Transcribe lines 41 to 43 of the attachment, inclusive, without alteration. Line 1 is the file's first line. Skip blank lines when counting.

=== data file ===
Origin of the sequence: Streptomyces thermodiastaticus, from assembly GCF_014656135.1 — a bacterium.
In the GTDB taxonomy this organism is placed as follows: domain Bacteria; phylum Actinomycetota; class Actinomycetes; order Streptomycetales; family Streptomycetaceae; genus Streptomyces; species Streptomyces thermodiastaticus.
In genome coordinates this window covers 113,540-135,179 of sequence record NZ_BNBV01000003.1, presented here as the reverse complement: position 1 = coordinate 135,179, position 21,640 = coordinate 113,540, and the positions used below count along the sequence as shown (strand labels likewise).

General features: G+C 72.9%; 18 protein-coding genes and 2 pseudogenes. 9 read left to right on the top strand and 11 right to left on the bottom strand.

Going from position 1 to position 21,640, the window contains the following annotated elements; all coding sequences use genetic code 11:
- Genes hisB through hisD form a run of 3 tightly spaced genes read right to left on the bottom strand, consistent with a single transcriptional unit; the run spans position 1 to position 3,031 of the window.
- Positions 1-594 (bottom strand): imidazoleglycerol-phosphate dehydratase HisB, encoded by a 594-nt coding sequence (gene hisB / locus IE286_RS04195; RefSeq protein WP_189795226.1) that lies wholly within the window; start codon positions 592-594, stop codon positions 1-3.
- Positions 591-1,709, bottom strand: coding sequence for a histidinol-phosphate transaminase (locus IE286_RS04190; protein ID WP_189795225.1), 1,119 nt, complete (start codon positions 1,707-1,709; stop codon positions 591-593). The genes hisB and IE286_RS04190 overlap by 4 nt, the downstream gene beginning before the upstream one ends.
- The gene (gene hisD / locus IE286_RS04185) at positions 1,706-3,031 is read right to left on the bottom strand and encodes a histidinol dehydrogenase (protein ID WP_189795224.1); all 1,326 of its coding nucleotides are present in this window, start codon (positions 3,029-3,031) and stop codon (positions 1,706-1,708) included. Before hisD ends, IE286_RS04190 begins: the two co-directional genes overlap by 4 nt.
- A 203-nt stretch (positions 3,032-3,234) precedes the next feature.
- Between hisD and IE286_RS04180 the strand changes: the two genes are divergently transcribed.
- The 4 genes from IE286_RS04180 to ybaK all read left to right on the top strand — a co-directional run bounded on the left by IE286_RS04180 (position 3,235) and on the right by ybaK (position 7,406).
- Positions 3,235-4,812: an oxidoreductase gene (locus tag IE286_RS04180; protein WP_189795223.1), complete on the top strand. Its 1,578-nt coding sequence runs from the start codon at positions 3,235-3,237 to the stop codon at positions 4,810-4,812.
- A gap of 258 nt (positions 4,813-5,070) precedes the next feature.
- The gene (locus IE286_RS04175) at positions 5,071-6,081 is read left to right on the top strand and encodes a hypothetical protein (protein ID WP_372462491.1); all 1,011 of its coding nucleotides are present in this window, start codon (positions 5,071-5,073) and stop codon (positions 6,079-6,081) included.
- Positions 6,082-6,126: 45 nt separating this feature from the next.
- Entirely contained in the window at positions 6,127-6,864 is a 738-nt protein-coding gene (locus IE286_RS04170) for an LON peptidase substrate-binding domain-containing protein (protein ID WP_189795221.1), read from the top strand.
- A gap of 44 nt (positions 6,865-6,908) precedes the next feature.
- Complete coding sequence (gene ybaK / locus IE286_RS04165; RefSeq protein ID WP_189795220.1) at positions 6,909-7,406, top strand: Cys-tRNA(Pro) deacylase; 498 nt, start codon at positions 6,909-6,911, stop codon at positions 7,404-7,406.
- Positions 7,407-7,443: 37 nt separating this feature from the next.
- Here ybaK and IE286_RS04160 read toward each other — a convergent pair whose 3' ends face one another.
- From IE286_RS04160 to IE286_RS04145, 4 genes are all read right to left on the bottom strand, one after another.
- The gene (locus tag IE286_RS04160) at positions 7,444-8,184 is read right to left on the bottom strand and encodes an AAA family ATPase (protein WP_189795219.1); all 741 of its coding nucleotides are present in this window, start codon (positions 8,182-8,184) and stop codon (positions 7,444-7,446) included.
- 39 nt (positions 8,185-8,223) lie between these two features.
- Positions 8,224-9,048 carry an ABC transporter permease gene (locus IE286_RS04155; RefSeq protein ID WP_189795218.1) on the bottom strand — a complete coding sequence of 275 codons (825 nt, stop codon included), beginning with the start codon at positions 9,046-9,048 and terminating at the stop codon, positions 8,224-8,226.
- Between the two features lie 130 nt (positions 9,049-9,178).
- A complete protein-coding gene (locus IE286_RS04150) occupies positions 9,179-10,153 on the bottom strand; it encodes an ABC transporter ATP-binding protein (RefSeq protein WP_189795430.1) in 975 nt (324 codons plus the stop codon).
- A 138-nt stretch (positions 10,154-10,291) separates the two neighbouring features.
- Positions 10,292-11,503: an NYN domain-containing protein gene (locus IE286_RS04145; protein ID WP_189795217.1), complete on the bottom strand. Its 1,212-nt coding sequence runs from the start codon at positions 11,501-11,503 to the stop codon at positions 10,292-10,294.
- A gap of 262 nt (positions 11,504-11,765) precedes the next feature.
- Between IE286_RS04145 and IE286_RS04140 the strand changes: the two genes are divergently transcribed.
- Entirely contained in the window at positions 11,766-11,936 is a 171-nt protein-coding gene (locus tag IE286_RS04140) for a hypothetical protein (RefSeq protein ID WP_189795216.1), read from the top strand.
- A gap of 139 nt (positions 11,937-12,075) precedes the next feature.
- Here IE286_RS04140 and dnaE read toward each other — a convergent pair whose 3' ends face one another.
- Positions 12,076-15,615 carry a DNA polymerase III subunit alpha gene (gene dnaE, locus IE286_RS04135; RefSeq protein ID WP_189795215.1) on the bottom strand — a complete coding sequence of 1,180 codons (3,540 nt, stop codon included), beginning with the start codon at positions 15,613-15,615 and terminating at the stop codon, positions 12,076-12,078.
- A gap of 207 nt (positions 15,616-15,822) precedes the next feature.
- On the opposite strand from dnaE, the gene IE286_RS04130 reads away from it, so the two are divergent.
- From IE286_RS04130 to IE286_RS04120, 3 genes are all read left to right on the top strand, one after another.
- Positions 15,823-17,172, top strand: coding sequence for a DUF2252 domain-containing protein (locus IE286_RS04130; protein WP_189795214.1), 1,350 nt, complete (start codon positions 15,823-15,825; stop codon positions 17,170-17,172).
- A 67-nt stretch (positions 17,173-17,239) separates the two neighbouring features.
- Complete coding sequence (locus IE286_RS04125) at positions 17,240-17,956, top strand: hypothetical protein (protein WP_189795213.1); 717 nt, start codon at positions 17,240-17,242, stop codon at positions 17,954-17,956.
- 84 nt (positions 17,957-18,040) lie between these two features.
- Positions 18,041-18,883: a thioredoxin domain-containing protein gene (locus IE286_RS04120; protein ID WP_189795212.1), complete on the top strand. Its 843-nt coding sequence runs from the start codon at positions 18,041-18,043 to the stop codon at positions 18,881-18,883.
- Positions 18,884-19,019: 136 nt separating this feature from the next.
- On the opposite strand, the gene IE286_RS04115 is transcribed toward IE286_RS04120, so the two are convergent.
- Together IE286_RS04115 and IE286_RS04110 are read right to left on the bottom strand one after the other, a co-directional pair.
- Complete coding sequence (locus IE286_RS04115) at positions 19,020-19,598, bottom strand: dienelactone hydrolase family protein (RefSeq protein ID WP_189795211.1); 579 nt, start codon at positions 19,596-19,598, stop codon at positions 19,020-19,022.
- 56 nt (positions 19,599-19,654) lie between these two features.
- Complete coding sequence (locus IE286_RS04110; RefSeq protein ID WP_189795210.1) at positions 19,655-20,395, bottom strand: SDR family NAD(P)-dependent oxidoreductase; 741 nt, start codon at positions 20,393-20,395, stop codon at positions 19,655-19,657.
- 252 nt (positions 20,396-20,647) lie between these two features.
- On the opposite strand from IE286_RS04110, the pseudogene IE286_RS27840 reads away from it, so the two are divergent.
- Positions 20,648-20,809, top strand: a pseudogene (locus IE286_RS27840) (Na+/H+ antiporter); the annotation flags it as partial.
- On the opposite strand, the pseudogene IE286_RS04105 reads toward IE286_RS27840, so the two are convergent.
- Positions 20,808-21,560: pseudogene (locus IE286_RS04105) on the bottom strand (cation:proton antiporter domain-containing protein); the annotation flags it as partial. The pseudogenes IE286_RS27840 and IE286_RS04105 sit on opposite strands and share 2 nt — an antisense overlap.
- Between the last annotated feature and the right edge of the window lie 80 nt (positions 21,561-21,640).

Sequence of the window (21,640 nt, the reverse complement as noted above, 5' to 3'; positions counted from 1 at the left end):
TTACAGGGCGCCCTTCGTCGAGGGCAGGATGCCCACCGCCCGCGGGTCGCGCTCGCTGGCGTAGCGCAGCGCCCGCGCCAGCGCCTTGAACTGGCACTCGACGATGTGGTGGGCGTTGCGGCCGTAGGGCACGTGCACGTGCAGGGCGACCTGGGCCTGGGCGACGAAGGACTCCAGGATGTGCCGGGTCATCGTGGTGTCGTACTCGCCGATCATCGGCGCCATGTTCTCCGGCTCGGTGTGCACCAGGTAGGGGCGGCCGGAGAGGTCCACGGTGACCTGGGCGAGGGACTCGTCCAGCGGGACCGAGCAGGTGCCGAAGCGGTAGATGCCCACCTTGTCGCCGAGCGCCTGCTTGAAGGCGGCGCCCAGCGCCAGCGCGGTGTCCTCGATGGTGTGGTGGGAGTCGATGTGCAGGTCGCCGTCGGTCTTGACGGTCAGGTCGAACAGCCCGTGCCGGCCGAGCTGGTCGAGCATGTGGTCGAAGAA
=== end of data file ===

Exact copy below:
- Complete coding sequence (locus IE286_RS04125) at positions 17,240-17,956, top strand: hypothetical protein (protein WP_189795213.1); 717 nt, start codon at positions 17,240-17,242, stop codon at positions 17,954-17,956.
- 84 nt (positions 17,957-18,040) lie between these two features.
- Positions 18,041-18,883: a thioredoxin domain-containing protein gene (locus IE286_RS04120; protein ID WP_189795212.1), complete on the top strand. Its 843-nt coding sequence runs from the start codon at positions 18,041-18,043 to the stop codon at positions 18,881-18,883.